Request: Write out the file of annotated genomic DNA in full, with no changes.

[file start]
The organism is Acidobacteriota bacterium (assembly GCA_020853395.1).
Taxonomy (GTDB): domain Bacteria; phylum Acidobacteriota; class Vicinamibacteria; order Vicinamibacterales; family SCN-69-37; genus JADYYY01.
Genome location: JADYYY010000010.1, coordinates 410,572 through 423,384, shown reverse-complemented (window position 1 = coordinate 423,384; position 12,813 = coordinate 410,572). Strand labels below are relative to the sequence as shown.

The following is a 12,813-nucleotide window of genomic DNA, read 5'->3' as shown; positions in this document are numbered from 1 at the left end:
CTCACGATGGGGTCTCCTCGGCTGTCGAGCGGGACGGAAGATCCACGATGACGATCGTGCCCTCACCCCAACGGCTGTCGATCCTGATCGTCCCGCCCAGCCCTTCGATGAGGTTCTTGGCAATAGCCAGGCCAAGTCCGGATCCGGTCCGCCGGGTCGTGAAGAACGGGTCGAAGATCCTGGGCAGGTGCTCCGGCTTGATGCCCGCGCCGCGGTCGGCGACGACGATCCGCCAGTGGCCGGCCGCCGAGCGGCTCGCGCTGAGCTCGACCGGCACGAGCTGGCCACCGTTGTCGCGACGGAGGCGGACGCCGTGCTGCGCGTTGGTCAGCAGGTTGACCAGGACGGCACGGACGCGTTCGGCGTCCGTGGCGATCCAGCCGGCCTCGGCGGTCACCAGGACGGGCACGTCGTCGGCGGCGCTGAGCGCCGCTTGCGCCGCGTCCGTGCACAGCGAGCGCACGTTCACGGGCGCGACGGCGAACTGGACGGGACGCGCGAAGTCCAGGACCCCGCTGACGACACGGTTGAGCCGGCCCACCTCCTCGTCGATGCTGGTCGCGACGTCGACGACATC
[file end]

The organism is Acidobacteriota bacterium (assembly GCA_020853395.1).
Taxonomy (GTDB): domain Bacteria; phylum Acidobacteriota; class Vicinamibacteria; order Vicinamibacterales; family SCN-69-37; genus JADYYY01.
Genome location: JADYYY010000010.1, coordinates 410,572 through 423,384, shown reverse-complemented (window position 1 = coordinate 423,384; position 12,813 = coordinate 410,572). Strand labels below are relative to the sequence as shown.

The following is a 12,813-nucleotide window of genomic DNA, read 5'->3' as shown; positions in this document are numbered from 1 at the left end:
CTCACGATGGGGTCTCCTCGGCTGTCGAGCGGGACGGAAGATCCACGATGACGATCGTGCCCTCACCCCAACGGCTGTCGATCCTGATCGTCCCGCCCAGCCCTTCGATGAGGTTCTTGGCAATAGCCAGGCCAAGTCCGGATCCGGTCCGCCGGGTCGTGAAGAACGGGTCGAAGATCCTGGGCAGGTGCTCCGGCTTGATGCCCGCGCCGCGGTCGGCGACGACGATCCGCCAGTGGCCGGCCGCCGAGCGGCTCGCGCTGAGCTCGACCGGCACGAGCTGGCCACCGTTGTCGCGACGGAGGCGGACGCCGTGCTGCGCGTTGGTCAGCAGGTTGACCAGGACGGCACGGACGCGTTCGGCGTCCGTGGCGATCCAGCCGGCCTCGGCGGTCACCAGGACGGGCACGTCGTCGGCGGCGCTGAGCGCCGCTTGCGCCGCGTCCGTGCACAGCGAGCGCACGTTCACGGGCGCGACGGCGAACTGGACGGGACGCGCGAAGTCCAGGACCCCGCTGACGACACGGTTGAGCCGGCCCACCTCCTCGTCGATGCTGGTCGCGACGTCGACGACATC